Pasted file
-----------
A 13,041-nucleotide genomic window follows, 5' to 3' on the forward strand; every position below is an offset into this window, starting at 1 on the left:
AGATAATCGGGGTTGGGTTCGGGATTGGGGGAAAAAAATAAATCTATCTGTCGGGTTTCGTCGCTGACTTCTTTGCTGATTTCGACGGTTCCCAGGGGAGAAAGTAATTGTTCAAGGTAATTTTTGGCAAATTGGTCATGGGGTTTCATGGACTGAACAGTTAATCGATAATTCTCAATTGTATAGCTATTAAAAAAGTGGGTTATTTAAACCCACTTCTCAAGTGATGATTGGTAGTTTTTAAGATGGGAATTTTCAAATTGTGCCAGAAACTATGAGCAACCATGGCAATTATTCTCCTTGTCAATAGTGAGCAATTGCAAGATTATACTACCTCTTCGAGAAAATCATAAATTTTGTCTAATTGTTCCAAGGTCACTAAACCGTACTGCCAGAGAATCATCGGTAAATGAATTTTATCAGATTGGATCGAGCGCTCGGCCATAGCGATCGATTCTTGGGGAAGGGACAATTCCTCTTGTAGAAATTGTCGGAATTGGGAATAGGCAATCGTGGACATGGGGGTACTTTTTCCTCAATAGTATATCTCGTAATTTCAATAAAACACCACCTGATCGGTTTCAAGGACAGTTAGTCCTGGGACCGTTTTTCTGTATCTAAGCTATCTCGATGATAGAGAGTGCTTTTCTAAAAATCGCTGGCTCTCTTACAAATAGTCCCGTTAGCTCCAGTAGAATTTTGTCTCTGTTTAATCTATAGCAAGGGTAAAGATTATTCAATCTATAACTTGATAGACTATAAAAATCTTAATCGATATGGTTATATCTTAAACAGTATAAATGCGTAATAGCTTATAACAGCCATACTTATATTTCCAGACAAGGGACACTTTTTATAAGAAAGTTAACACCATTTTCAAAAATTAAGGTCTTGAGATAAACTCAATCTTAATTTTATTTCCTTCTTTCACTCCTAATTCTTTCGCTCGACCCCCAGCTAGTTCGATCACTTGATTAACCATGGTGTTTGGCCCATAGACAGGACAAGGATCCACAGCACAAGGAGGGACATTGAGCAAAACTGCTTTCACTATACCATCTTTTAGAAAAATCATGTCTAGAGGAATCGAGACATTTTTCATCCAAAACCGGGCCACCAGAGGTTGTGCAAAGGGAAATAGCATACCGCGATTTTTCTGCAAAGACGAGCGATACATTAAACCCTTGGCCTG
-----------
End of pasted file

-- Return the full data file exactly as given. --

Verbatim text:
A 13,041-nucleotide genomic window follows, 5' to 3' on the forward strand; every position below is an offset into this window, starting at 1 on the left:
AGATAATCGGGGTTGGGTTCGGGATTGGGGGAAAAAAATAAATCTATCTGTCGGGTTTCGTCGCTGACTTCTTTGCTGATTTCGACGGTTCCCAGGGGAGAAAGTAATTGTTCAAGGTAATTTTTGGCAAATTGGTCATGGGGTTTCATGGACTGAACAGTTAATCGATAATTCTCAATTGTATAGCTATTAAAAAAGTGGGTTATTTAAACCCACTTCTCAAGTGATGATTGGTAGTTTTTAAGATGGGAATTTTCAAATTGTGCCAGAAACTATGAGCAACCATGGCAATTATTCTCCTTGTCAATAGTGAGCAATTGCAAGATTATACTACCTCTTCGAGAAAATCATAAATTTTGTCTAATTGTTCCAAGGTCACTAAACCGTACTGCCAGAGAATCATCGGTAAATGAATTTTATCAGATTGGATCGAGCGCTCGGCCATAGCGATCGATTCTTGGGGAAGGGACAATTCCTCTTGTAGAAATTGTCGGAATTGGGAATAGGCAATCGTGGACATGGGGGTACTTTTTCCTCAATAGTATATCTCGTAATTTCAATAAAACACCACCTGATCGGTTTCAAGGACAGTTAGTCCTGGGACCGTTTTTCTGTATCTAAGCTATCTCGATGATAGAGAGTGCTTTTCTAAAAATCGCTGGCTCTCTTACAAATAGTCCCGTTAGCTCCAGTAGAATTTTGTCTCTGTTTAATCTATAGCAAGGGTAAAGATTATTCAATCTATAACTTGATAGACTATAAAAATCTTAATCGATATGGTTATATCTTAAACAGTATAAATGCGTAATAGCTTATAACAGCCATACTTATATTTCCAGACAAGGGACACTTTTTATAAGAAAGTTAACACCATTTTCAAAAATTAAGGTCTTGAGATAAACTCAATCTTAATTTTATTTCCTTCTTTCACTCCTAATTCTTTCGCTCGACCCCCAGCTAGTTCGATCACTTGATTAACCATGGTGTTTGGCCCATAGACAGGACAAGGATCCACAGCACAAGGAGGGACATTGAGCAAAACTGCTTTCACTATACCATCTTTTAGAAAAATCATGTCTAGAGGAATCGAGACATTTTTCATCCAAAACCGGGCCACCAGAGGTTGTGCAAAGGGAAATAGCATACCGCGATTTTTCTGCAAAGACGAGCGATACATTAAACCCTTGGCCTG